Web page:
President Barack Obama’s administration’s move to name and sanction more Russians it accused of hacking Democratic campaign organizations had been previewed for days in leaks to reporters. But as they issued statements and appeared on news shows Thursday, Republicans offered a wide range of responses, from praise for the administration to praise for the hackers for revealing the inner workings of the Hillary Clinton campaign.
Many Republicans limned their praise for the sanctions with criticism of the Obama-era foreign policy. “While today’s action by the administration is overdue,” said House Speaker Paul Ryan, “it is an appropriate way to end eight years of failed policy with Russia.”
Rep. Devin Nunes, R-Calif., the chairman of the House Intelligence Committee, said in a statement that he had urged action “for years” and did not give Obama credit for acting in the last weeks of his administration. “This kind of indecision and delay helps to explain why now, at the end of Obama’s eight-year presidency, America’s influence has collapsed among both our allies and our enemies,” he said.
Some back-bench Republicans refrained from criticizing Russia at all. Rep. Trent Franks, R-Ariz., a conservative from a deep red district, said on MSNBC that it was important to note that no one accused Russia of hacking the election itself. (Some misleading headlines have given that impression, and polling has shown nearly half of Clinton voters willing to believe in such a hack.)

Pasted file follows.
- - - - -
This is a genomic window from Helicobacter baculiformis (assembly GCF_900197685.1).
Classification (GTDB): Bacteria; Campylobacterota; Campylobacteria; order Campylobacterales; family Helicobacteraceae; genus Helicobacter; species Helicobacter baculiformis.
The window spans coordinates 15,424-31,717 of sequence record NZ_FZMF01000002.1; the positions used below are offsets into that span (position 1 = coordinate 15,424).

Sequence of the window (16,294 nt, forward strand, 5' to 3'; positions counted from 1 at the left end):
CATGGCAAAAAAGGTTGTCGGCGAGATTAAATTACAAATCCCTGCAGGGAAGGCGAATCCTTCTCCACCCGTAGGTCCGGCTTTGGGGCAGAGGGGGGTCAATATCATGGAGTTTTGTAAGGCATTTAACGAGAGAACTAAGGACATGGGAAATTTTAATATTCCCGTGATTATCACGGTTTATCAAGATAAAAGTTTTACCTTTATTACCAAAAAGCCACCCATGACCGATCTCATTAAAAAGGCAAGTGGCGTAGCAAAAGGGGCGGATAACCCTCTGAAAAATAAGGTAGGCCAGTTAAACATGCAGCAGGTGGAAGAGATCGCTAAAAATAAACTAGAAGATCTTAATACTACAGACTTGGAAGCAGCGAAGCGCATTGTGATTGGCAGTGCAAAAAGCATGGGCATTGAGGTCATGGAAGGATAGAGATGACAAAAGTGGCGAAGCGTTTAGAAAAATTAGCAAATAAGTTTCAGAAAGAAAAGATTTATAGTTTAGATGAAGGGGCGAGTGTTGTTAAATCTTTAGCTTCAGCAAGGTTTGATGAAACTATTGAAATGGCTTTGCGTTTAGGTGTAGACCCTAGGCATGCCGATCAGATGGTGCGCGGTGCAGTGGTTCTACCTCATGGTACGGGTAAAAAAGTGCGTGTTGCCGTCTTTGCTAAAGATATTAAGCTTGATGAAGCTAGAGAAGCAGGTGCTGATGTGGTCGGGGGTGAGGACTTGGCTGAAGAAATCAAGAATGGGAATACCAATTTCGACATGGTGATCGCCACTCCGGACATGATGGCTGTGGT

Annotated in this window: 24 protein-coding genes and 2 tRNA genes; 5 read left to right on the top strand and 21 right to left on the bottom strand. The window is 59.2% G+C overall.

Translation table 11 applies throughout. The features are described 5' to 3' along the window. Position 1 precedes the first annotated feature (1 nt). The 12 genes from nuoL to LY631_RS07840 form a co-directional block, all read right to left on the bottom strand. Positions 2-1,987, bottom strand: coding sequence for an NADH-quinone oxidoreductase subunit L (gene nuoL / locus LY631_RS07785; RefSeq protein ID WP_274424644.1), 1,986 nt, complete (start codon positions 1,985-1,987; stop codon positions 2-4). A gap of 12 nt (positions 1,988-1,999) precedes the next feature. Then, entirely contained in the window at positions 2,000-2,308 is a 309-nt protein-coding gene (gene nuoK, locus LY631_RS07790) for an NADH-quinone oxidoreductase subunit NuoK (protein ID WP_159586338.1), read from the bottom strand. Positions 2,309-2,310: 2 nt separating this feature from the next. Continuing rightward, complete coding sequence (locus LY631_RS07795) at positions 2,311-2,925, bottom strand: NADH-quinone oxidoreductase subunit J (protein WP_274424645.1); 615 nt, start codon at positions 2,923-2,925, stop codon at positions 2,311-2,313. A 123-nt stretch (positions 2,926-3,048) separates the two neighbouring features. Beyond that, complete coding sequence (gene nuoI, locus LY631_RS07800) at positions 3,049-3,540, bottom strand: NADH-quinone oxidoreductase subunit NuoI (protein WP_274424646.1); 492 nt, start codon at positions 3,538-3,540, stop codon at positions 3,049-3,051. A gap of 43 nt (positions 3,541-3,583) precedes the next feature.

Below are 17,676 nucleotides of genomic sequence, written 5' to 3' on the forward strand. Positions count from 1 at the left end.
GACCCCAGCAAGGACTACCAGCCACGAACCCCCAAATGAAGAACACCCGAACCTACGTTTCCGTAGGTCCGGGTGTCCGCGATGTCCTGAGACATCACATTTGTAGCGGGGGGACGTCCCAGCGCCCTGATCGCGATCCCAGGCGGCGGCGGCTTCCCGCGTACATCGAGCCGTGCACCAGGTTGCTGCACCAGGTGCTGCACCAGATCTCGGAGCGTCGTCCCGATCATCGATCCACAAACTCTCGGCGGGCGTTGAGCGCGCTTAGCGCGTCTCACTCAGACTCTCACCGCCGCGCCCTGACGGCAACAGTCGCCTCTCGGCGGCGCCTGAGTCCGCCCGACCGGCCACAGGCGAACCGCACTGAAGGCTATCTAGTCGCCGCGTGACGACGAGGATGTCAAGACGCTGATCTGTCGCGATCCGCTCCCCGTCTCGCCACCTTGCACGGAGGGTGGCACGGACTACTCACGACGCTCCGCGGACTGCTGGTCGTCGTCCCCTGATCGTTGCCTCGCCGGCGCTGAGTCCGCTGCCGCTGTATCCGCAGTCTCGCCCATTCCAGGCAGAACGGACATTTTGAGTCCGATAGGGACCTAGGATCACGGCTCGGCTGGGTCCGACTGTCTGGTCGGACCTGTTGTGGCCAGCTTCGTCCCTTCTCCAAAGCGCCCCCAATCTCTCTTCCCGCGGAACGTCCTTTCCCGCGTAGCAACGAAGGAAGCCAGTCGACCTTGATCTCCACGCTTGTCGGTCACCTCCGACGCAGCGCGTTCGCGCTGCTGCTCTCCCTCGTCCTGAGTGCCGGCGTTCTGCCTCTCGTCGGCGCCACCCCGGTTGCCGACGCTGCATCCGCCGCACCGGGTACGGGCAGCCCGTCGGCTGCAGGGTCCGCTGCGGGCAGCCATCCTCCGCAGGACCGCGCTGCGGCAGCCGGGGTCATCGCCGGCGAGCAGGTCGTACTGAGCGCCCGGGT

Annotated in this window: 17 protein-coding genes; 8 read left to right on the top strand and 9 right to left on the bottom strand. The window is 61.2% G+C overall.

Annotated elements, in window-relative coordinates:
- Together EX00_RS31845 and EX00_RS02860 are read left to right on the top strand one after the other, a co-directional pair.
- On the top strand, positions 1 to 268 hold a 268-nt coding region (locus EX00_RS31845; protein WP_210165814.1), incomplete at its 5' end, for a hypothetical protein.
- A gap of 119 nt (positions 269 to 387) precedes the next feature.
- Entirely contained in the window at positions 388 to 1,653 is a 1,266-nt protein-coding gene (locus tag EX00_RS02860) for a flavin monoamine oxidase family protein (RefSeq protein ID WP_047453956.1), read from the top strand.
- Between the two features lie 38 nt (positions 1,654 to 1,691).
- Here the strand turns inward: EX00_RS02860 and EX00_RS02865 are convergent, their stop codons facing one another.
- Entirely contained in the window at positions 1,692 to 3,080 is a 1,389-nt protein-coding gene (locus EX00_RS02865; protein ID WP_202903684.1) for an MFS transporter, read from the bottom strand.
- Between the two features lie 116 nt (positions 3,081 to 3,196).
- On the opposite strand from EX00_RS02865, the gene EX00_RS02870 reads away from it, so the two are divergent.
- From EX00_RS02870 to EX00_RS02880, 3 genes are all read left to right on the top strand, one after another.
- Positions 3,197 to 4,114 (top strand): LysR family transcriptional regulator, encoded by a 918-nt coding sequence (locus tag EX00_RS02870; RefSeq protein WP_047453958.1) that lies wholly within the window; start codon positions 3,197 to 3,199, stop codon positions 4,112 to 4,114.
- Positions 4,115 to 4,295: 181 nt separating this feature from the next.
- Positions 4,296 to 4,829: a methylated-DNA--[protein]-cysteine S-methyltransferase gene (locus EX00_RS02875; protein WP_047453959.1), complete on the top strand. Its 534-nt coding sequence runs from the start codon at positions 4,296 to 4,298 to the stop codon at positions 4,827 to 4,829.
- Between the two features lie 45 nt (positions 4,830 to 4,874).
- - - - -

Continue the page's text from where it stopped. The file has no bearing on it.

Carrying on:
“The bottom line is if they succeeded, if Russia succeeded in giving the American people information that was accurate, then they merely did what the media should have done,” said Franks.
Rep. Ted Yoho, R-Fla., a member of the House Foreign Relations Committee, said on CNN that he was “not thoroughly convinced” that Russia had been behind the hack. The immediate problem, he suggested, was that president-elect Donald Trump, who has called for the media to move on from the Russia story, had not been consulted.
“There’s going to be unintended consequences that the next president is going to have to deal with,” said Yoho.
In another CNN interview, incoming White House spokesman Sean Spicer, who has also thrown doubt on the Russia link, asked host Jake Tapper why Democrats were not receiving more blame for allowing key accounts and servers to be breached.
“Nobody by any way or shape is suggesting that that’s acceptable behavior,” said Spicer. “But I don’t believe once I’ve ever seen an interview where anyone at the DNC was ever asked a question about whether they take any responsibility for what clearly appears to be a lax effort on them to protect their own networks.”
For both Spicer and Ryan, the Russia question came with an added level of irony. In 2012, Spicer was the Republican National Committee’s spokesman, and Ryan was the party’s nominee for vice president, when President Obama made fun of presidential nominee Mitt Romney’s description of Russia as America’s greatest global rival. “You don’t call Russia our number-one enemy – not al-Qaida, Russia – unless you’re still stuck in a Cold War mind warp,” Obama said at the 2012 Democratic National Convention.
By 2014, as Russia made aggressive territorial moves inside Ukraine, Republicans were noting with some bitterness how dismissive Obama had been. Today, even the Republicans most critical of Russia suggested that the Obama administration could have acted earlier.
“The retaliatory measures announced by the Obama Administration today are long overdue,” said Sen. John McCain, R-Ariz., and Sen. Lindsey Graham, R-S.C., in a joint statement. “But ultimately, they are a small price for Russia to pay for its brazen attack on American democracy. We intend to lead the effort in the new Congress to impose stronger sanctions on Russia.”
(c) 2016, The Washington Post · David Weigel